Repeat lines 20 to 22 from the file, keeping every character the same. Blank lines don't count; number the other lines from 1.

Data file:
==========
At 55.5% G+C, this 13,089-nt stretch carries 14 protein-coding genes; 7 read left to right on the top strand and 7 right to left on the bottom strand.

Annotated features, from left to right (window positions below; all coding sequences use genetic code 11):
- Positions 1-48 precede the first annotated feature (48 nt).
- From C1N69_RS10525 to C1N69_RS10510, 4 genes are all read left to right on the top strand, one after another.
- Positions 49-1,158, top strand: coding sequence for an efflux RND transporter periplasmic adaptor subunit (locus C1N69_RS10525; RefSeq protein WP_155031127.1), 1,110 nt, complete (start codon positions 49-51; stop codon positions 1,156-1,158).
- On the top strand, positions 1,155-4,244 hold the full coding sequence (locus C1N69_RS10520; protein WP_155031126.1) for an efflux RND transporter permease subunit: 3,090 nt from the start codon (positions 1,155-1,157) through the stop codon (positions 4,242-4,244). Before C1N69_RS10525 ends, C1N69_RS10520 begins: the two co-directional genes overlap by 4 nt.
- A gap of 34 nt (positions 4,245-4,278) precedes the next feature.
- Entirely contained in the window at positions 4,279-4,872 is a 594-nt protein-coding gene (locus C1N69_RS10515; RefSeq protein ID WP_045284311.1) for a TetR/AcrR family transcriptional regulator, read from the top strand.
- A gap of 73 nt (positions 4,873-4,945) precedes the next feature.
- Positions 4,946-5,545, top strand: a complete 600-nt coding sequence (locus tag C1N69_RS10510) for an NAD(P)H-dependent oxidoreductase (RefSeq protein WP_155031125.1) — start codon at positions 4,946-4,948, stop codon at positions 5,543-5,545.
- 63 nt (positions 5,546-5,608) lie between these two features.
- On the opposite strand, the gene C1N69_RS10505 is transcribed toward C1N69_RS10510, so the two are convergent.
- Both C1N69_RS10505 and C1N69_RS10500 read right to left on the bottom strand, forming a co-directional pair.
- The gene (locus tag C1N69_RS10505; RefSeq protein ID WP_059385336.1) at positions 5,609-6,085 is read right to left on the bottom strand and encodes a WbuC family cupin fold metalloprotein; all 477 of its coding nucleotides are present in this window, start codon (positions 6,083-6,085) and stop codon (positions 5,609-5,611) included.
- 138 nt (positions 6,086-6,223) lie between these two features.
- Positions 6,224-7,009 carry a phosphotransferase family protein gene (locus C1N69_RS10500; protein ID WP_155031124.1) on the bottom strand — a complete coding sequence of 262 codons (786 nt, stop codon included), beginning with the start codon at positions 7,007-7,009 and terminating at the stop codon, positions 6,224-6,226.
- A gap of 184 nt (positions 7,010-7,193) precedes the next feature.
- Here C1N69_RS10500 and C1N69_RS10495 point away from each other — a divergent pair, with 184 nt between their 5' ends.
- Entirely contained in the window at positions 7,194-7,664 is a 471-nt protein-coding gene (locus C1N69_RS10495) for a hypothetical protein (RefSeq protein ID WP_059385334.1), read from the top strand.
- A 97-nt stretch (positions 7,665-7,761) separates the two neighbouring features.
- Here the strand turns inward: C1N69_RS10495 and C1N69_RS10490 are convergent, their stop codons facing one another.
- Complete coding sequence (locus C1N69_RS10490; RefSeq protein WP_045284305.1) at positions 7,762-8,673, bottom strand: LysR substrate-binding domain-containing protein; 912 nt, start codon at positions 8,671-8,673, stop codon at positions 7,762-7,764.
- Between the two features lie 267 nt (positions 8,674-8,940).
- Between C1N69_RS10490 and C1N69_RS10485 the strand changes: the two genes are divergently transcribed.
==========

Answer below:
- A 97-nt stretch (positions 7,665-7,761) separates the two neighbouring features.
- Here the strand turns inward: C1N69_RS10495 and C1N69_RS10490 are convergent, their stop codons facing one another.
- Complete coding sequence (locus C1N69_RS10490; RefSeq protein WP_045284305.1) at positions 7,762-8,673, bottom strand: LysR substrate-binding domain-containing protein; 912 nt, start codon at positions 8,671-8,673, stop codon at positions 7,762-7,764.